New York Women’s Fashion Week F/W 2019 Part 2: Proenza Schouler
As often in February, New York City is covered in snow with freezing temperatures. Thank the lord for heartwarming fashion moments.
Proenza Schouler F/W 2019
It’s called evolution when the young become mature but not old yet. As in nature, the fashion industry and its players change constantly. The Proenza Schouler designers Jack McCollough and Lazaro Hernandez have had a nearly two-decade run of being a relevant and cool brand with a clear idea of cut and line coming to live on arts and crafts surfaces. That’s an achievement in itself. But while for a long time their innocent behavior was part of the success formula, they have now come to the point where only one thing matters to stay alive: To make the right clothes. And they succeeded today by owning an industrial raw space in one of the new fancy development high rises around Hudson Yards with an utterly urban edge collection. With full views of the Gotham cityscape, they metaphorically anchored their woman as a tough city girl. After the recent trips to Paris during Haute Couture this was a statement they needed to recalibrate their label.
Funny, what if they only focused on modern suiting for women? While sharp lines with slouchy volumes have been part of their codes, they never really delved into that completely. But the show’s opening look of a white single breasted suit with ample lapel and wide but cropped trousers worn with a black scarf knit followed by the same look just worn with a longer coat and panel knit felt super fresh and authorative.
Often Proenza Schouler anchored their shows based on their gut. If they loved photo prints, they would send out an entire collection of it; or American quilts and other arts and crafts inspired fabrics could make an entire show. The surfaces were often the core. Here, they harnessed their fabric research and focused on their outerwear as in the knock out trench coat on Julia Nobis. Their woman has grown up.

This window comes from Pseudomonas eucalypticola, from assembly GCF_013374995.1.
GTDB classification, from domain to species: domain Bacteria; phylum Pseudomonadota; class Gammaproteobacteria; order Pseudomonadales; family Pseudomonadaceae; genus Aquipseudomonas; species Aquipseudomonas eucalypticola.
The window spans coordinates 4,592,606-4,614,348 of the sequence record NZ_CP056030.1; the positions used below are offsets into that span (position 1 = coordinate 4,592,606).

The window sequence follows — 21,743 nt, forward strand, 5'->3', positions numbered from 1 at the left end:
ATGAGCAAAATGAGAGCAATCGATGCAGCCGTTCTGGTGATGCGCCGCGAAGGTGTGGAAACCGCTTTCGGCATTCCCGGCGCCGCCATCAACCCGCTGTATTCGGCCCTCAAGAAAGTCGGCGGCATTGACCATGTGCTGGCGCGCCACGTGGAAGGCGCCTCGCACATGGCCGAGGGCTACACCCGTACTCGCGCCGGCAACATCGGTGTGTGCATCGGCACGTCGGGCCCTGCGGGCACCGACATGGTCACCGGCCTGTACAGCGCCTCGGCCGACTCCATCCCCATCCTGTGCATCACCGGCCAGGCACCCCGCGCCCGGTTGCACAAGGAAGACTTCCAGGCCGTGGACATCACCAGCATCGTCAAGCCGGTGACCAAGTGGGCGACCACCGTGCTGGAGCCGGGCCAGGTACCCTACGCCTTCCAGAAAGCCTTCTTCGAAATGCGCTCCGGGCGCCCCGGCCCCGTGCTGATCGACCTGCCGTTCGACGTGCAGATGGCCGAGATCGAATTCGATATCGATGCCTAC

The state of mind?
Whenever brands that are not called Chanel, Dior or Hermès speak of signatures and house codes and their women, they step into a minefield. While their press release read like a New Yorker essay about modern women, it made no mention of constructions or fabrics. A bold move that can veer on hybris. But then this duo is also very keen to forget about the past and step into the cold New York reality. Let’s not forget, most of the competitors they used to have, are gone.
The Isa Genzken factor?
From Phoebe Philo at Celine to them, many designers have fallen for the attraction of towering German contemporary artist Isa Genzken. Her work can easily be interpreted in a fashion sense while it is a sociological and theoretical interpretation of the human condition. Last season, they collaborated with Genzken for a mini exhibition. Her norm core sculptures brought them to an exaggerated usage of denim, which was new to their repertoire. It showed up again today on Swiss model of the moment Veronika Kunz in a canvas trench coat with denim bib.
A real strength?
In fact, their outerwear. Specifically the coats have become their secret signature taking them back to their very first collections where their yellow raincoats created a new version of American sportswear.